I have recently switch to a 1000+ lb. spectra breakaway line. I have found this to be far superior to the stainless steel cable in many ways. Spectra is stronger, faster and softer than stainless steel. Many fish are lost as a result of shaft whip or the breakaway line ripping large holes in fish flesh that allows the dart to fall out.

Breakaway length
The breakaway should be long enough to allow the shaft to come completely out of the fish after the tip has toggled. A good rule of thumb is the breakaway should be longer than the maximum thickness of the fish you are hunting. I prefer the cone (ice pick) cut tips to avoid possible hydrodynamic problems on long powerful shots.

What I use
I have been using Spectra slip tips now for over a year and most fish I land have a very small entry and exit hole on both sides of the fish, which rarely if ever happened with stainless steel cable. I’m sold and will likely never go back to the standard stainless steel cable slip-tip. I am currently using a 5" ice pick with a 12" 1000+ lb. Spectra breakaway for the local White Sea Bass, Yellowtail, and small Tuna.

Float-lines vs. Reels
Both reels and float-lines are very effective for big game fish. Reels are best used for smaller big game fish up to 100 lbs. Reels tend to be better for inshore reefs, kelp, and bottom hunting. Float-lines are more effective while open-water hunting. Most reels are set-up with about 150-250 ft. of line while some of the new reels have drags and breaks.

I started using a float line about 25 years ago and have never gone back. Float lines have evolved into a very effective and reliable piece of spearfishing equipment. The new high-tech float lines are made of supper stretch material that can stretch three to one, they works like a long bungee (shock) cords.

What I use
Ultimate 125’ vinyl bungee float-line (photo above) for fish up to 100+ lbs.
As a result of being stripped by large White Sea Bass, I developed a new 125’ vinyl bungee float line. I, and many of my underwater hunting friends, have used this bungee type vinyl float line with a great deal of success for many years now while hunting for White Sea Bass. I use my 125’ bungee type float line with float attached when hunting open-water. I believe the float line configuration gives me the best of all possible terminal gear configurations.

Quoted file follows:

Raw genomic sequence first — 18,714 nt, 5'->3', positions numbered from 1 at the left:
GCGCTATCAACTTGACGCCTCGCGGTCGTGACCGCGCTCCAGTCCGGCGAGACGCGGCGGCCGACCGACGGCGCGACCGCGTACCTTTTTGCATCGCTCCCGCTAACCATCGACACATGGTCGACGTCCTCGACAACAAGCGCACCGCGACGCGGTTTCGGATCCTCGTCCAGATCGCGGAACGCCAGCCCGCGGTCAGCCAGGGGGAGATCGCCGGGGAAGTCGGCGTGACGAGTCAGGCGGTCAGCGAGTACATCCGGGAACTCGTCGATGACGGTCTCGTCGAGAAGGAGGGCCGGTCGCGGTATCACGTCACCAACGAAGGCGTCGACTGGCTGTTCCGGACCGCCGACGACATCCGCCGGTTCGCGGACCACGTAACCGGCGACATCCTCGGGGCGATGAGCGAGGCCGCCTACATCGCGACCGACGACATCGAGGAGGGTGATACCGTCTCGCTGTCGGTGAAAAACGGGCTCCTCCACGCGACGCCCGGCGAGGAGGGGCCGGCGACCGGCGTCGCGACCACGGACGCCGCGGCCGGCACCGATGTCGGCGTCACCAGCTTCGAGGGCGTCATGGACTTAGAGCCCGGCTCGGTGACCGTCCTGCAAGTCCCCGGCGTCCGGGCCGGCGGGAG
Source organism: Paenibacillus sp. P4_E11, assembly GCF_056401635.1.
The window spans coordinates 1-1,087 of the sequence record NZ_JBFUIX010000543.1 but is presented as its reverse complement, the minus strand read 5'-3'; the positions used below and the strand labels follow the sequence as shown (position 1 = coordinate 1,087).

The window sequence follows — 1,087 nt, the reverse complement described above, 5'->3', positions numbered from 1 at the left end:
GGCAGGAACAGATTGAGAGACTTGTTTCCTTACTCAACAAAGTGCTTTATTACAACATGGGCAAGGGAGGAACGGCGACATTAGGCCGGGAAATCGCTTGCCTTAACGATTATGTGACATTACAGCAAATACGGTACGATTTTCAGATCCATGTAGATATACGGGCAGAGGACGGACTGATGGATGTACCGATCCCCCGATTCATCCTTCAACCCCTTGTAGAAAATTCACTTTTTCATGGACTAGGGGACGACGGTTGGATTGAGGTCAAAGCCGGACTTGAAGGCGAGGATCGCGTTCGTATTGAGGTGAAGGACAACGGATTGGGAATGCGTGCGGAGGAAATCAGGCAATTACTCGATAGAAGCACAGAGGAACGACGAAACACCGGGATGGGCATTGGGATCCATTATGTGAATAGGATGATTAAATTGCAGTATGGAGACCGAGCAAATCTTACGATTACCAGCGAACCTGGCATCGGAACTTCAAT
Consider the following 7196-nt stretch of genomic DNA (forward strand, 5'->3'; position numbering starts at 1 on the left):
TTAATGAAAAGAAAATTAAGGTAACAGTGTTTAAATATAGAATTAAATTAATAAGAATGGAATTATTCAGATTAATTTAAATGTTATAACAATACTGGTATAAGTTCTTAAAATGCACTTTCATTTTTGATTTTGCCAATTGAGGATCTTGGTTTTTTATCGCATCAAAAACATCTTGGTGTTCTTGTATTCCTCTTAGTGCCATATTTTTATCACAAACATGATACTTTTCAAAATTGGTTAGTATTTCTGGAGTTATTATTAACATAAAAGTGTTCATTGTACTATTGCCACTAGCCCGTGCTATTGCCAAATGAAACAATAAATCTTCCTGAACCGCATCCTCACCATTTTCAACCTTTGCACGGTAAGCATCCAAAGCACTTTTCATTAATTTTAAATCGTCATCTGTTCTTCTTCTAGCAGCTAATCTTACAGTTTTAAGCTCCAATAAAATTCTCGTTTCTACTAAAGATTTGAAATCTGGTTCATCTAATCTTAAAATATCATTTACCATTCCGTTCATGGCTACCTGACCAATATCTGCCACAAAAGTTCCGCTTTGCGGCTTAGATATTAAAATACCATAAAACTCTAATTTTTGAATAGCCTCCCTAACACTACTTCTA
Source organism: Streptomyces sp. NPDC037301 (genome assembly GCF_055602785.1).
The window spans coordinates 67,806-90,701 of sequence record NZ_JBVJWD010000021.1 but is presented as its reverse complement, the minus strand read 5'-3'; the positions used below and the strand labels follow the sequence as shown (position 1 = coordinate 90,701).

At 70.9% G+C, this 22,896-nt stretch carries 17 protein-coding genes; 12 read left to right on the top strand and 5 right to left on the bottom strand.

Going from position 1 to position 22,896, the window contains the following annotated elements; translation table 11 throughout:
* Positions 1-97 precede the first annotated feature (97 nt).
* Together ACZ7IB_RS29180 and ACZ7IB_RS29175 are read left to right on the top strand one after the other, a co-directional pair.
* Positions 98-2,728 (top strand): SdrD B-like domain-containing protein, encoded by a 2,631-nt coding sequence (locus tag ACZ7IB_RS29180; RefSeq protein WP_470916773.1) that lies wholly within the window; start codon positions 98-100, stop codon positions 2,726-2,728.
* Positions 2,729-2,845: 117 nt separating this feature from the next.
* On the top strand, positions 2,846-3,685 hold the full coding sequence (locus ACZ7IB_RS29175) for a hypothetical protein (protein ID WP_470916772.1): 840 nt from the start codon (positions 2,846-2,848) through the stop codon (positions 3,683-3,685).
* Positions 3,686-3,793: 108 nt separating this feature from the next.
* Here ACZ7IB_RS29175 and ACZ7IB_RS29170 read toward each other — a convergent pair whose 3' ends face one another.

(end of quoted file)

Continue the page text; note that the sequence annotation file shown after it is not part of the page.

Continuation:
Ultimate Utility Float
The utility float can be attached to your weight belt for quick access when needed. I have developed two sizes of utility floats. The largest float has around 80-90 lb. of buoyancy while the smaller float has approximately 40-50 lb. of buoyancy. My utility floats have been in use now for a number of years and have proven to be a valuable asset in a variety of underwater hunting situations. Look in the products area of this web site for more information on this product.

Hard floats
When hunting in open-water for larger game fish, I use a hard float filled with high-density Divinycell foam attached to of my super 3-1 bungee float-line. These high-density Divinycell foam floats are designed to resist imploding at extreme depths when pulled down by a large fish. I use a high visibility flag at the end of the line for easy locating. There are some very nice hard floats on the market today.

I like to put lots of pressure on a fish that is hit good to avoid deep kelp entanglement. In the event of a bad or long shots, sometimes the only option is to play it loose and hope the fish doesn't fall off before you can get to him and make the kill. Many times a fish will become entangled in the deep kelp. I carry a knife to extricate a kelp-entangled fish. I recommend a double-edged knife, the last thing you need on a deep dive is to be using the dull side to cut.

Stringers are very handy when tying a fish off to your weight belt or float while untangling float-lines. My stringers are 3/8"x 6-7" stainless shafts, try-cut point, with a 30" hard braid line, with a brass clip at the end. I role it up and keep it on my weight belt if needed. Look in the products area of this web site for more information on this product.

A word of caution
Always be careful not to get caught in your lines, (especially if you are using steel cable) while working your fish out of the kelp, it is very easy to loose track of your line. This small mistake can cost you your life. I have a friend that carries a pair of wire cutters on his weight belt to avoid this problem.

Please remember! You owe it to yourself and the fish you hunt to use only the most appropriate equipment for the game you are hunting. You should make constant adjustments to maximize your success and minimize lost and mutilated fish. You must make sure that the fewest fish possible die in vain as a result of mistakes.

Good Luck and Good Hunting!
Skip Hellen